Thursday, May 7, 2009

World AIDS Orphans Day

Today, May 7, is World Aids Orphans Day. The magnitude of the orphan crisis overwhelms me to the point of paralysis sometimes. The statistics alone boggle my mind; I can't even comprehend the reality of these all these numerical digits connected to the word "AIDS orphans". Numbers like these...
  • There are over 15 million children orphaned by AIDS living around the world RIGHT NOW. 15 million is the equivalent to the number of all of the people living in New York, Paris, and Bangkok combined. That is an awful lot of children.
  • Well over 12 million AIDS orphans live in Sub-Saharan Africa, alone.
  • Experts believe that millions more orphans remain unaccounted for in India, China and Russia.
  • At least 10 million more children will be orphans by AIDS by 2010.

When we visited AHOPE we fell in love with the sweetest girl named Belane. We later learned that she was one of the first children to be adopted by a family in the U.S. Her mother is now working for AAI to facilitate the adoption of children at AHOPE and her blog post today is excellent and gives great ideas of what I, you, WE can do to make an impact. She includes this quote in her post from Rich Stearns, President of World Vision, US:

"I believe that this could very well be looked back on as the sin of our generation. I look at my parents and ask, where were they during the civil rights movement? I look at my grandparents and ask, what were they doing when the holocaust in Europe was occurring with regard to the Jews, and why didn't they speak up? And when we think of our great, great, great-grandparents, we think how could they have sat by and allowed slavery to exist? And I believe that our children and their children, 40 or 50 years from now, are going to ask me, what did you do while 40 million children became orphans in Africa?"

I think about my own son Elias, a former orphan. When I see him run and jump and feel him snuggle in to my neck to whisper "I love you Mom", I can't fathom the former life he had during the first 16 months of life. I can barely stand to think about the circumstances that led to his birth grandmother caring for him for as long as she could before she made the most unselfish decision on earth to take him to Sele Enat orphanage to be given up for adoption. I mean, it's almost phyically difficult for me to even type these words.

The reality is that now this boy is MY son and I have the honor to be his mom. I get to witness the way God's redemption and grace plays out in his life on a daily basis and the way he touches and loves people all around us, all the time. I get to laugh my head off at his funny jokes and fix him his favorite foods and drive matchbox cars around the couch together and even wipe his bottom.

But who is going to do that for the millions of children around the world who don't have a mom and dad to care for them?

I love the quote that AAI's director has as her tag line on her email signature: "Adoption doesn't change the world. But it can change the world for one child."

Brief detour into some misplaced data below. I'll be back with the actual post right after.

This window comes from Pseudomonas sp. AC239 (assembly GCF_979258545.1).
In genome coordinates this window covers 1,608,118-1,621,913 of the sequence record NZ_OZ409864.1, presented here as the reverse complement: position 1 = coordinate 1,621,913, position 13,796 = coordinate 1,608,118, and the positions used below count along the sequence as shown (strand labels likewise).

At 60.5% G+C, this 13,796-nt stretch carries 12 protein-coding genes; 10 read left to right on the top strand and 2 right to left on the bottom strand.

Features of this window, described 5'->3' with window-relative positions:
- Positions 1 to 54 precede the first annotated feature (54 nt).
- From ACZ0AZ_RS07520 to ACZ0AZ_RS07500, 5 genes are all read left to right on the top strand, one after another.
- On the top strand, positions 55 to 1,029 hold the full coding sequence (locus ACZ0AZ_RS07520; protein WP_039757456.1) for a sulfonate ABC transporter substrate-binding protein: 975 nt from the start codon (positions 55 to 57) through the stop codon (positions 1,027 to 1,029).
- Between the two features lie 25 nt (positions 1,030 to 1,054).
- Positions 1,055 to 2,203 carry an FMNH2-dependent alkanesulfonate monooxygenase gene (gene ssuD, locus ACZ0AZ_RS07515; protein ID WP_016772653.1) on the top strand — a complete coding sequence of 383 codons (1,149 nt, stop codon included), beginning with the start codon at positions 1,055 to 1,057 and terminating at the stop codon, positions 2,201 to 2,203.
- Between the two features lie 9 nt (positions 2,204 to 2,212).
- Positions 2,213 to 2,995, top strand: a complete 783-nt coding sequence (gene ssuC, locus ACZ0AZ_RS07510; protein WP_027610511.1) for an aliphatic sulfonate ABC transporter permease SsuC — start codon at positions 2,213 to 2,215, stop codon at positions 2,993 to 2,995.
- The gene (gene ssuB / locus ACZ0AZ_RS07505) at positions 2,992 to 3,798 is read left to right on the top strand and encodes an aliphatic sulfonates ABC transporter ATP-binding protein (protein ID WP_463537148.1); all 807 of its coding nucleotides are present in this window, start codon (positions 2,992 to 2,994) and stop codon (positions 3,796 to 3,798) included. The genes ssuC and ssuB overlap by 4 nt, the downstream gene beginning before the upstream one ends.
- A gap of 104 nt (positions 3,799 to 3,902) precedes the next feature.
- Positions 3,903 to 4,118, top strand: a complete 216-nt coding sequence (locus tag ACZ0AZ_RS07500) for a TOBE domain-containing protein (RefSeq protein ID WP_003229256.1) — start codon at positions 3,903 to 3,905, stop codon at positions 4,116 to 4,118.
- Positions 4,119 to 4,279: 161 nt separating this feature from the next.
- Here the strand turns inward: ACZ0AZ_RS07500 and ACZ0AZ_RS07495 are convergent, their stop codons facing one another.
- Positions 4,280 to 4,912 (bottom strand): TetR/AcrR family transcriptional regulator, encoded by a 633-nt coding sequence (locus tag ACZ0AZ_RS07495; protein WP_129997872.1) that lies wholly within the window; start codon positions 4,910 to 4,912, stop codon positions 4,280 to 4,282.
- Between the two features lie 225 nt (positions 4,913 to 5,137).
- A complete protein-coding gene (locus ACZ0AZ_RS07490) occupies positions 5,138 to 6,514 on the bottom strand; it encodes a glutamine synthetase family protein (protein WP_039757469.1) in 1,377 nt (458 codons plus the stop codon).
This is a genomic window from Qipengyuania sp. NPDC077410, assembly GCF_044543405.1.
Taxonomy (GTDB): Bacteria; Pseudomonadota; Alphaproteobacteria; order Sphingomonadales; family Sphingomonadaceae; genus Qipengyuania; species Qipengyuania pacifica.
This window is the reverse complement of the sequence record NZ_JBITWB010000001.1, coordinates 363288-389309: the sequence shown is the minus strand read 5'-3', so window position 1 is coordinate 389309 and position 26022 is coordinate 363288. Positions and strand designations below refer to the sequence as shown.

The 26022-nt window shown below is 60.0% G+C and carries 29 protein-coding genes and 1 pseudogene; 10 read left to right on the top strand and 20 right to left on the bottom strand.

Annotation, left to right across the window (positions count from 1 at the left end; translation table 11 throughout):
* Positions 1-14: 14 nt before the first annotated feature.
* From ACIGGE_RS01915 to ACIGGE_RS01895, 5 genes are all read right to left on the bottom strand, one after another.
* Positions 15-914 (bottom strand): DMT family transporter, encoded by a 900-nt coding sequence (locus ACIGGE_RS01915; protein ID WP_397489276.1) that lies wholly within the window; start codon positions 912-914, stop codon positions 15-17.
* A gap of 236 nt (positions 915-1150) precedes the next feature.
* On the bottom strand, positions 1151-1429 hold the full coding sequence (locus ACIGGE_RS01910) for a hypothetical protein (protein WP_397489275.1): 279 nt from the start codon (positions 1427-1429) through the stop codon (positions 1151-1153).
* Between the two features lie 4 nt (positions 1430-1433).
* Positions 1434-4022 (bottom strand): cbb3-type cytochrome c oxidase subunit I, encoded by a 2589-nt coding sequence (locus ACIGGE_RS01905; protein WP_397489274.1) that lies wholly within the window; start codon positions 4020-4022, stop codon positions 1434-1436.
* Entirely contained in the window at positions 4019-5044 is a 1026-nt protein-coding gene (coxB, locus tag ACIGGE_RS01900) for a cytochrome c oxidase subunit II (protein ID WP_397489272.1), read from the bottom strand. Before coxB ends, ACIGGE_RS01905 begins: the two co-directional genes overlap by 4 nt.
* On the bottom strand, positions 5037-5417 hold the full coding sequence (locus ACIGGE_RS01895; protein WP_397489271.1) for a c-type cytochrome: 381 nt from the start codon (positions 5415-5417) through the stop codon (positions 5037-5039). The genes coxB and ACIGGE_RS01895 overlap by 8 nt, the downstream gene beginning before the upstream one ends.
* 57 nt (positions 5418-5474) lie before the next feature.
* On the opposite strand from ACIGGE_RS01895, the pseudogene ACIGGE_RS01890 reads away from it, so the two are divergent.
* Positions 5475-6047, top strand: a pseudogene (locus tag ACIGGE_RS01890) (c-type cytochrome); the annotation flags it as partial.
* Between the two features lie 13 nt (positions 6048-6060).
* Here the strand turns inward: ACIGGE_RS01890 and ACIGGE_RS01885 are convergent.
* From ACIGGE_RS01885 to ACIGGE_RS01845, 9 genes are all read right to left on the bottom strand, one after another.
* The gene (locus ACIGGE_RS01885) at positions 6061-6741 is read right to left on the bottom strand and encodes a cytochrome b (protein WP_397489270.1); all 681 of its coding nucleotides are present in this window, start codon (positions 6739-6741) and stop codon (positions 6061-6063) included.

Adoption isn't the answer though. Solving the AIDS crisis is. Some might say you just don't have that "calling." I'd argue though that you do. We all do.

Don't know where to start? Here are a few ideas from Erin's post: Educate yourself and spread the word, sponsor an orphan, sponsor an organization that supports orphans and their communities, or even consider adoption.

There are lots of blog posts and articles today, May 7, about World AIDS Orphan Day. Maybe next year there will be even ten times the number, because many of us have spread the word. ANd perhaps even just two years from now, the statistics will be going down, not up. And a decade from now? Maybe there won't even be this World AIDS Orphan Day thing.


Jen said...

Thank you for posting about this..just being AWARE helps but it takes So little and is easy to forget as we get wrapped up in our own lives. You are so right this is becoming an issue in so many countries and it dosent seem like we could ever do ENOUGH..but as you know by helping one child it opens your heart and you just want to keep going...

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Erin said...

I read Erin Anderson's post yesterday. It was awesome and so is this.

martha said...

Tears come as I think of our family without Elias... can't imagine that! And the crisis that brought him to our family... can't fathom that. Very deep feelings reflecting on my daughter and husband's hearts AND action as they followed our Lord to bring Elias to us. Deep Thanksgiving and resolve to work with
Thanks for your beautiful post!

Ray and Lisa said...

Hey, thanks for writing this. I didn't realize it was World AIDS Orphans Day, or that there even was such a thing! Our lives have been deeply and personally touched by this crisis as well, and you're so right that everyone can and must do something!!

Christina said...

Great post friend. Love your reflections on your own adoption. It is a priviledge to see god's grace in our lives and our children's lives. Thanks for these good words!

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